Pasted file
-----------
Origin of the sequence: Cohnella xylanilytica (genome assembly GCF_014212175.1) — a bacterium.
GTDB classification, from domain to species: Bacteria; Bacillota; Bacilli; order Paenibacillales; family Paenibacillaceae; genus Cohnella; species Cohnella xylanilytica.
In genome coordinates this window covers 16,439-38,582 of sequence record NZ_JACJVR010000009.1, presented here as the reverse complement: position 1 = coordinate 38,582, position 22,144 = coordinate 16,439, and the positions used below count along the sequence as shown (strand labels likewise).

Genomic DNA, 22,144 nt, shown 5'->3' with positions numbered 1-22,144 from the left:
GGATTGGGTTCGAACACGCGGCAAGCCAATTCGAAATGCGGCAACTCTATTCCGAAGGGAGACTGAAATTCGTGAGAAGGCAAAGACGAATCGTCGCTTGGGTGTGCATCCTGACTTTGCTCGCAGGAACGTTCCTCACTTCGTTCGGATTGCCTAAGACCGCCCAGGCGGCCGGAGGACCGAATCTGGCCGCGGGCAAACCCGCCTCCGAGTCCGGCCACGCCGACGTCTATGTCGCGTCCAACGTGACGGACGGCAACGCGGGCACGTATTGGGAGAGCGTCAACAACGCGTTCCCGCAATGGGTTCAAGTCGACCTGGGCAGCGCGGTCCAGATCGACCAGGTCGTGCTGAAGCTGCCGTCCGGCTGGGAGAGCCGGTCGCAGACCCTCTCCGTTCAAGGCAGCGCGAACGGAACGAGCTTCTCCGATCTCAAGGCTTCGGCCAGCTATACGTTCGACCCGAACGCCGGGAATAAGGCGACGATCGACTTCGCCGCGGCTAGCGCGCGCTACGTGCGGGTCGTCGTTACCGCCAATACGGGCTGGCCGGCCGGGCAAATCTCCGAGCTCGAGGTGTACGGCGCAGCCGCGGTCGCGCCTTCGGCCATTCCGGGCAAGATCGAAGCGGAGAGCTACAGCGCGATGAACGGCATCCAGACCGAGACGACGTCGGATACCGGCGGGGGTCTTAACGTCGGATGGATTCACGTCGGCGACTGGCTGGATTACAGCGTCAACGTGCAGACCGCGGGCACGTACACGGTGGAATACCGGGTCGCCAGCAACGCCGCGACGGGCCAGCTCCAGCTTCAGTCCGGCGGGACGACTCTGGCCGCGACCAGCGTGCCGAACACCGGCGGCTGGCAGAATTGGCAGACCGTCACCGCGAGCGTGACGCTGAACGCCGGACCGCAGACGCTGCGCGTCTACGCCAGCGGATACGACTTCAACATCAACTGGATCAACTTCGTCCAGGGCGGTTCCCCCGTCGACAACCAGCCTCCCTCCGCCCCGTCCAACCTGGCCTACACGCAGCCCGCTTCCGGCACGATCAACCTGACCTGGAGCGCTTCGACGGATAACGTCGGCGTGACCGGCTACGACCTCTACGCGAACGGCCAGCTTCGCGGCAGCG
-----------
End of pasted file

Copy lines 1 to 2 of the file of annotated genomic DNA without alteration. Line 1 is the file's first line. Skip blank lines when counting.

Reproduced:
Origin of the sequence: Cohnella xylanilytica (genome assembly GCF_014212175.1) — a bacterium.
GTDB classification, from domain to species: Bacteria; Bacillota; Bacilli; order Paenibacillales; family Paenibacillaceae; genus Cohnella; species Cohnella xylanilytica.